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SPINTAN Final Conference – Rome, 12th – 13th September
The value of intangible assets in the public sector and its effect on economic growth was made evident at the SPINTAN Project Final Conference, held in Rome on 12-13 of September. The project, launched on December 2013, is funded by the European Union’s Seventh Framework Programme for research and technological development and is coordinated by the Ivie (Valencian Institute of Economic Research).
During its three years of existence, SPINTAN members from Spain (Ivie), United Kingdom (NIESR, Imperial College), Italy (LUISS, ISTAT), Germany (DIW, ZEW), Austria (wiiw), Sweden (Fores) and Hungary (Kopint), as well as OECD and The Conference Board, have been studying the impact of public sector intangibles on economic growth, beginning with the construction of a database coherent with the private sector database developed by INTAN_Invest, as well as with EU KLEMS project (funded by the 6th Framework Programme).
The intangible assets analyzed comprise digital economy (including software and databases), R&D, and other components that help increase the value added by firms, such as design, advertising, brands and market research. Another important set of intangibles are those aimed at improving organizational capital and workplace employee training.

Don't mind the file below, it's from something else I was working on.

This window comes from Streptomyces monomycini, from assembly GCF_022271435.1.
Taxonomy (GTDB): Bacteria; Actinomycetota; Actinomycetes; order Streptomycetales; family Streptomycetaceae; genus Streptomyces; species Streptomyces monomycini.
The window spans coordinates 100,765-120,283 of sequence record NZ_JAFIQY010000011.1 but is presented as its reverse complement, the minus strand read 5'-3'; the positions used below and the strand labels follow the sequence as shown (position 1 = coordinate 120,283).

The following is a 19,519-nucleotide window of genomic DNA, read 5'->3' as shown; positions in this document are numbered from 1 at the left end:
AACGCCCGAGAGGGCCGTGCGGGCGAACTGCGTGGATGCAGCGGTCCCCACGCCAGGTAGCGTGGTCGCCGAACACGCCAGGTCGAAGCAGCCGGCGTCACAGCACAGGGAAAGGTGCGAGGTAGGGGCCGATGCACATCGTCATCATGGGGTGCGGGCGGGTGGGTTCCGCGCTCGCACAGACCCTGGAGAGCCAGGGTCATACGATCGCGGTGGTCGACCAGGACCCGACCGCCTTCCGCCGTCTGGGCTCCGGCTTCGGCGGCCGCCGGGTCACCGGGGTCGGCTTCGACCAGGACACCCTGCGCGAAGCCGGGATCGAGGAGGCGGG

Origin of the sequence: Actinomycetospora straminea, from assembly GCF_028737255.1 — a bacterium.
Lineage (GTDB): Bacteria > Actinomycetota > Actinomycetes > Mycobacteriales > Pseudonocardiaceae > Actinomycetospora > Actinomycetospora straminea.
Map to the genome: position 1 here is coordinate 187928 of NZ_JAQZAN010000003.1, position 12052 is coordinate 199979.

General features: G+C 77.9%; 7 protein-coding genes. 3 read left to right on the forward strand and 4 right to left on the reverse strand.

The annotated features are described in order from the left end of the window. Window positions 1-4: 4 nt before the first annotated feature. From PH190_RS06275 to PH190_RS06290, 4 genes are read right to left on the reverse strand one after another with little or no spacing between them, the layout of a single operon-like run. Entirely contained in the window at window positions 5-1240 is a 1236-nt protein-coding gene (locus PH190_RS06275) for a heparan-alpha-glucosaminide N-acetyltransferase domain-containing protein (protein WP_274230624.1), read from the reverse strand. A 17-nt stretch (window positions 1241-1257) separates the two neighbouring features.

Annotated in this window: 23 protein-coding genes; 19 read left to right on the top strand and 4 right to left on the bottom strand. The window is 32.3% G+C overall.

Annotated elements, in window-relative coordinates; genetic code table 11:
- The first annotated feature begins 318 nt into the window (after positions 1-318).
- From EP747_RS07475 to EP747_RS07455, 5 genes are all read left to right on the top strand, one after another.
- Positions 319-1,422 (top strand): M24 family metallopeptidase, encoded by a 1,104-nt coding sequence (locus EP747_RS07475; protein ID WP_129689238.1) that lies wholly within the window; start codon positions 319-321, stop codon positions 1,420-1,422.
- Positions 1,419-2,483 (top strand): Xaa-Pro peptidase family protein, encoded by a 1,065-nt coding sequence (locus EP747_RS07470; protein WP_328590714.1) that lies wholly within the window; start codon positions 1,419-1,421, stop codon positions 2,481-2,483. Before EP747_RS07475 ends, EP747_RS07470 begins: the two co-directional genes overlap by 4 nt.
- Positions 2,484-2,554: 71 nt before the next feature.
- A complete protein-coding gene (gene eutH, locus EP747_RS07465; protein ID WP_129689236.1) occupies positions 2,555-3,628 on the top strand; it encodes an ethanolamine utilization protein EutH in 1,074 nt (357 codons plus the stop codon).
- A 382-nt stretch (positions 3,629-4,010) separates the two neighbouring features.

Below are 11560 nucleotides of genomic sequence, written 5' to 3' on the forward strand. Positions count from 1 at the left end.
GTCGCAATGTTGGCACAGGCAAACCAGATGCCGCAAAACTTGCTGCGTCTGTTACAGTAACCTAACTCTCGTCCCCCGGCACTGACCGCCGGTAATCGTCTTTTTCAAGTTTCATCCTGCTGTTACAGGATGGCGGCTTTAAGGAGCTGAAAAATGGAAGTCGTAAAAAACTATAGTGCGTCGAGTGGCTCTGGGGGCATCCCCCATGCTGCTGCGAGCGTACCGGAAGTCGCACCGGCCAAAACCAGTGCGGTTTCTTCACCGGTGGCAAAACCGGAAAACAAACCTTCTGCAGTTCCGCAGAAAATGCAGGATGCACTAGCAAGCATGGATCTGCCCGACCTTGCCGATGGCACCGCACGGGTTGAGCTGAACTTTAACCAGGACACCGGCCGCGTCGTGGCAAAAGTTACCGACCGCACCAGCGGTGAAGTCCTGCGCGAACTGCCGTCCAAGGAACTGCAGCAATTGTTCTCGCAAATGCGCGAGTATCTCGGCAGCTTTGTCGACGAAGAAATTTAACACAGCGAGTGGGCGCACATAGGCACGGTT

The SPINTAN Project Final Conference, organized by the University LUISS Guido Carli, has served to disseminate the latest results of the research. The methodological basis has been set to analyze public investment, both in tangible and intangible assets, allowing to determine its impact on economic growth. To achieve this, the term ‘capital’ used in the public sector is broadened to include not only tangible capital (and especially infrastructure) but also intangible capital, as well as long-term social assets. Also, methods to estimate the returns on investments of public assets have been designed.
Once the methodological framework has been defined, an estimation is made for 22 European countries covering the period 1995-2011, as well as the United States, China, and Brazil for the period 1995-2013. This database allows observing both the main differences among countries and the strong positive relationship between levels of economic growth and intangible capital. Advanced economies invest more in intangible assets, with United States and United Kingdom in top positions.
The key results of SPINTAN will be published in November, once the project concludes. A handbook is also programmed to be released covering conceptual, methodological and statistical problems that arise when measuring public sector intangible assets. Public access to the database will also be made available.
All papers available here
September 20th, 2016